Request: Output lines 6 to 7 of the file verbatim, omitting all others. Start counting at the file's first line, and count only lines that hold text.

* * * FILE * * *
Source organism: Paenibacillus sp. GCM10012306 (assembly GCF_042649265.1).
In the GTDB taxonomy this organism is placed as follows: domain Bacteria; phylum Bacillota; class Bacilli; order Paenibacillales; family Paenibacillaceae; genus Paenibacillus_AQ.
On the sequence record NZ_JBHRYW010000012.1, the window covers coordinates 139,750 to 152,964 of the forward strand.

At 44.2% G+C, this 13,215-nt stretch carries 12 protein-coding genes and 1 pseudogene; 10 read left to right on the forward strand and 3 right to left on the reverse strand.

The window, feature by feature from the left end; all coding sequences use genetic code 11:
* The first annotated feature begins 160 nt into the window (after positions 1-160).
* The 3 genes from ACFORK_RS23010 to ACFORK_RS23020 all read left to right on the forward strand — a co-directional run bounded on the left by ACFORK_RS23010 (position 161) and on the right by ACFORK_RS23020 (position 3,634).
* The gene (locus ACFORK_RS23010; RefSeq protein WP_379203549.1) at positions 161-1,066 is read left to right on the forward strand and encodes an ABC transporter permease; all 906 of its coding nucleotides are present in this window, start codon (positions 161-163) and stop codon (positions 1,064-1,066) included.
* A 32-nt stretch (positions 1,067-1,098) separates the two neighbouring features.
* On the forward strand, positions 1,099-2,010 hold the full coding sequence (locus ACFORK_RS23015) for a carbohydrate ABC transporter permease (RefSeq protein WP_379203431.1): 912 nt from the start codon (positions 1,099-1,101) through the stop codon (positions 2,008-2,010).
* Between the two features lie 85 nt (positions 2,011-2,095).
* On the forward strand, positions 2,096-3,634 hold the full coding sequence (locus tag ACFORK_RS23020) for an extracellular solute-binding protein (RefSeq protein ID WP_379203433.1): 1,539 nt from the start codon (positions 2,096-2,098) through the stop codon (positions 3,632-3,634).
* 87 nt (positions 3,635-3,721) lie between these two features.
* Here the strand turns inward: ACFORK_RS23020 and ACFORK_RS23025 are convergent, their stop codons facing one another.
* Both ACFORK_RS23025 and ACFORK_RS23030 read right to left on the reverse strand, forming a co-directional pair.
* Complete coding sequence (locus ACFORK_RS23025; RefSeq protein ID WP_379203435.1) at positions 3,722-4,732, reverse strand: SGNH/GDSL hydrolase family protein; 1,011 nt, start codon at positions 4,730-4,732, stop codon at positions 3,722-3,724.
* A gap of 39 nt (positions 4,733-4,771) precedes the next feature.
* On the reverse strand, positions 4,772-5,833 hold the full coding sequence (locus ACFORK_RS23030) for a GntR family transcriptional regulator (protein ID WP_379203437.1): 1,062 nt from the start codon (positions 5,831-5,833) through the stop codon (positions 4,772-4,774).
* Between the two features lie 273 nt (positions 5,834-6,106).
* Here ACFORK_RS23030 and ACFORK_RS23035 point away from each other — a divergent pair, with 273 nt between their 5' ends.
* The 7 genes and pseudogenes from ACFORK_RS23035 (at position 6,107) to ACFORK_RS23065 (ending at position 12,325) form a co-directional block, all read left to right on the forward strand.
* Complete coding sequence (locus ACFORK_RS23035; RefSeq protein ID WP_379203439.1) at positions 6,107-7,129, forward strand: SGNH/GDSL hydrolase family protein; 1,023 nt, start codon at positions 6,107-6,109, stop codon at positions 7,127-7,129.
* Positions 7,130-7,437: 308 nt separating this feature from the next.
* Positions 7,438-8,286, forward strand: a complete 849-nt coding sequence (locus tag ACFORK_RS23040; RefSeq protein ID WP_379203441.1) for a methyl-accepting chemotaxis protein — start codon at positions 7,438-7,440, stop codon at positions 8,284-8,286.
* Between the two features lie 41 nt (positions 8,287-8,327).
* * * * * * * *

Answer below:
* The first annotated feature begins 160 nt into the window (after positions 1-160).
* The 3 genes from ACFORK_RS23010 to ACFORK_RS23020 all read left to right on the forward strand — a co-directional run bounded on the left by ACFORK_RS23010 (position 161) and on the right by ACFORK_RS23020 (position 3,634).